The 30 Tools I Use For Productivity, Blogging, Social Media, & Travel (18 are free!)

I don’t know how many times I’ve said – “I wish I had more hours in the day!”

I’m sure you’ve had that sentiment as well.  Alas, 24 hours a day is all we get.  That isn’t going to change.  What can change is how much you can squeeze out of each hour.

30tools 3d cover

Before I go on, I want to make this point.  I’m not advocating becoming a workaholic – or even feeding that addiction.  I’m talking about getting more work done faster.  I’m talking about being able to have more time for what really matter.  Time for your family.  Time to take care of your health.  Time for self-development.  Time for care for your spiritual health.

Some of the most valuable posts I’ve ever read have been on the subject of productivity.  I consume that kind of information.  Everything I’ve learned about productivity apps has come from others or just tinkering with them.  All I’ve learned about traveling efficiently comes from experience and what others have shared with me.

So here is my resource list of the 30 tools I use on a regular basis to squeeze more out of every day.  I’m going to give you the highlights here, and you will be able to download it at the end of the post.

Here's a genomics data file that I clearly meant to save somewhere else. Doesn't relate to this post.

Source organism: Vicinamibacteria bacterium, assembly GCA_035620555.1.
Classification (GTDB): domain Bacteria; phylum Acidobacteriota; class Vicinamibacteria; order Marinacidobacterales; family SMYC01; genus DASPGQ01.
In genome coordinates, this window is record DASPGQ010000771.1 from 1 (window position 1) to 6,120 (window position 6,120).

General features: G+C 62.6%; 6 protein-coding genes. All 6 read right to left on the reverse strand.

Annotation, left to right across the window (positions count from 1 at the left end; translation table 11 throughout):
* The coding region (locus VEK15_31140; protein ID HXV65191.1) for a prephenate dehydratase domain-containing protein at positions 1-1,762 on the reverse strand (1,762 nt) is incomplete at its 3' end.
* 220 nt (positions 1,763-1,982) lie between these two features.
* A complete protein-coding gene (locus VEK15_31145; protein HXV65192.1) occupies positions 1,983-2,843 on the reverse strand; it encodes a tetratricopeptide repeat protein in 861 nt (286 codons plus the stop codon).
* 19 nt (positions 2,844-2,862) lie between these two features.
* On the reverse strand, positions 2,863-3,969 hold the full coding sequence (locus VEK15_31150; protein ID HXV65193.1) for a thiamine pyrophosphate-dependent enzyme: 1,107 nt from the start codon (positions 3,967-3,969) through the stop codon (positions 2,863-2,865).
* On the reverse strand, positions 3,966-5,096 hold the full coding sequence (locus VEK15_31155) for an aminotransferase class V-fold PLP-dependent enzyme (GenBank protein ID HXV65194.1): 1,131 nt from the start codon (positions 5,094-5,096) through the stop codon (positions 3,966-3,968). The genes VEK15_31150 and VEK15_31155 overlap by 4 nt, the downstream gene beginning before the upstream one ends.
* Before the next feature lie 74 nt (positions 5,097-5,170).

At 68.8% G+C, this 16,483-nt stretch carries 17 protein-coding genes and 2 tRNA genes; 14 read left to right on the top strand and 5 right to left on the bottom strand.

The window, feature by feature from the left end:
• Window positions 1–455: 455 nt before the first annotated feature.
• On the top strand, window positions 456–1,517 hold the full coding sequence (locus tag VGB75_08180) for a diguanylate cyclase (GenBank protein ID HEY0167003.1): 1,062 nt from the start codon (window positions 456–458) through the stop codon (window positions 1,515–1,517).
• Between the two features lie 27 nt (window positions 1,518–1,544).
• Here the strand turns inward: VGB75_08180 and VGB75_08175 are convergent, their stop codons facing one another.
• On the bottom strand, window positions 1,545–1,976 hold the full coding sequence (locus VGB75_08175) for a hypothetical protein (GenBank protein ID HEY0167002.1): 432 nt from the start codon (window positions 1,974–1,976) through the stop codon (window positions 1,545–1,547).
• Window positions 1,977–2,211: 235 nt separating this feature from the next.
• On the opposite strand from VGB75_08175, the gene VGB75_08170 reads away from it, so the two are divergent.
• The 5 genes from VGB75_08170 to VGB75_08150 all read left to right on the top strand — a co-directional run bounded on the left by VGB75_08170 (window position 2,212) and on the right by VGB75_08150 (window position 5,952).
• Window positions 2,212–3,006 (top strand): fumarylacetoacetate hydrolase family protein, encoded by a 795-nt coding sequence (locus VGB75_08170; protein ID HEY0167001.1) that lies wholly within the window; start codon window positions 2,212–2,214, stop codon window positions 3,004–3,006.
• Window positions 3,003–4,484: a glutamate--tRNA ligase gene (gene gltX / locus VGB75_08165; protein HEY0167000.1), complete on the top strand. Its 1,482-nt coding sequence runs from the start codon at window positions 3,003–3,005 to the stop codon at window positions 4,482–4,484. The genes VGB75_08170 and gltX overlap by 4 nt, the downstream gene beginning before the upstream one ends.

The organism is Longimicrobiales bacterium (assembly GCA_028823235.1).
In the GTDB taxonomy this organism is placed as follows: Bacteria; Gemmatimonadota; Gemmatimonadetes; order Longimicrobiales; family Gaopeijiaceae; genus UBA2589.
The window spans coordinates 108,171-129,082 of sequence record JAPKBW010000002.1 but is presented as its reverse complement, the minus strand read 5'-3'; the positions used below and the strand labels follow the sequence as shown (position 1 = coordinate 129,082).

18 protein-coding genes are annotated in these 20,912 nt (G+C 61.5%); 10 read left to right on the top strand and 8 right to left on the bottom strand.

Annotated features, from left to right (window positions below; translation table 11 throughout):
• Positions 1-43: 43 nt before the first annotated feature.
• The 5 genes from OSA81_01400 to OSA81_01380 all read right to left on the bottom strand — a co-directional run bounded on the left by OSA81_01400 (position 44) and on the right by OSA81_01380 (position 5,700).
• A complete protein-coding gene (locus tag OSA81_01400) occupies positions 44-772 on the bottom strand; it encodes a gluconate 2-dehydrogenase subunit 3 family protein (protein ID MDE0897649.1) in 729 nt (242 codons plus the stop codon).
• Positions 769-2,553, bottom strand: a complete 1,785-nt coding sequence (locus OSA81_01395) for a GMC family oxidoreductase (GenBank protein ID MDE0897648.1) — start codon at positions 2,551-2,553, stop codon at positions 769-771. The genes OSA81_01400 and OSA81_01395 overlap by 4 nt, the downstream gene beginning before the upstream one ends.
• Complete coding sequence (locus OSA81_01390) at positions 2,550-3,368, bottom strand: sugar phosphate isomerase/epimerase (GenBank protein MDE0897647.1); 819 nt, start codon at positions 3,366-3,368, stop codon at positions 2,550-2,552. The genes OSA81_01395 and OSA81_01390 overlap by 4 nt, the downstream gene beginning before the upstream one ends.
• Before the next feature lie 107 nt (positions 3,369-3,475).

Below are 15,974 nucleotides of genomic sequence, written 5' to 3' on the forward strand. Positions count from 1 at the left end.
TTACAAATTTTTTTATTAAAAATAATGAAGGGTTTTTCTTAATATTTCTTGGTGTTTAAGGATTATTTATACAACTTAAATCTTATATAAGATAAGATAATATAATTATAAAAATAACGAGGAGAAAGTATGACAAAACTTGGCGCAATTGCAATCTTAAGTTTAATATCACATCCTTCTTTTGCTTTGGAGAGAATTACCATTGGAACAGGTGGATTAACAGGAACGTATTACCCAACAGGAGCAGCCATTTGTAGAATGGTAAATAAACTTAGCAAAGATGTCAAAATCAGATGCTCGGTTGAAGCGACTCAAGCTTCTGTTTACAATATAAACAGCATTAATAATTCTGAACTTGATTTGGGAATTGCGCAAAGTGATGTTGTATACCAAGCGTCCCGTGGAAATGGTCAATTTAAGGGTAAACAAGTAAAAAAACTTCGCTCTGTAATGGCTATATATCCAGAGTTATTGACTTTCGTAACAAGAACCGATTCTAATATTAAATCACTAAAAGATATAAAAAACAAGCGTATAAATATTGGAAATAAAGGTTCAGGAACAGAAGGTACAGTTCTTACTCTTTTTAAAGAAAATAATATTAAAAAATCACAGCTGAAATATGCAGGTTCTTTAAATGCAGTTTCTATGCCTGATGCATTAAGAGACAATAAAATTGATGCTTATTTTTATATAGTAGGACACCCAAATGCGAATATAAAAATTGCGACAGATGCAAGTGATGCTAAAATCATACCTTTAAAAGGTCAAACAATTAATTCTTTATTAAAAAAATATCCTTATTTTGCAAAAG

Productivity

When I did my reader survey last month, the subject of productivity was the number one topic of choice.  In this section, I give you my favorite free and paid tools for increasing your productivity.  And here’s a little hint – 1password and Tripit are completely awesome.  Awesome!

Blogging

Blogging has revolutionized my online presence.  It is not easy to do.  But it is so worth it.  The key to blogging well over time is to systematize it.  I have a few templates that I use for most posts.  It saves me a ton of time.  These are the tools I use to build my email list, optimize for SEO, etc.  These tools will save you a ton of time and allow you to maximize your ROI.

Social Media

I’m almost sick of social media.  I believe most people have accepted that social media provides value – sometimes a ton of it.  Though I’m sick of talking about, I use it everyday.  And if you’ve never heard or used BufferApp, you need to check this section out.

Travel

I traveled a ton for work last year.  I think I was on 65 airplanes.  If there is one thing I’m good at, it is navigating airports.  Traveling is a drain on your energy no matter who you are.  Being able to minimize the frustrations of travel while remaining productive saved me a tremendous amount of stress.  These are the tools I used to do it.

Bonus Section:  Recommended Books

As a bonus, I’ve included some of my favorite books in the following categories:

  • Platform building
  • Productivity
  • Business
  • Leadership
  • Stewardship
  • Parenting
  • Marriage
  • Commercial Real Estate
  • And others…

These are books that I’ve read and personally recommend.  I’m no expert in any of these subjects.  However, these are books that have helped me grow in these areas.

To download your copy of this free resource list, simply click the button below!

Download Your Free Resource List

CRE Tech & App Review – ClientLook and Today’s Big Announcement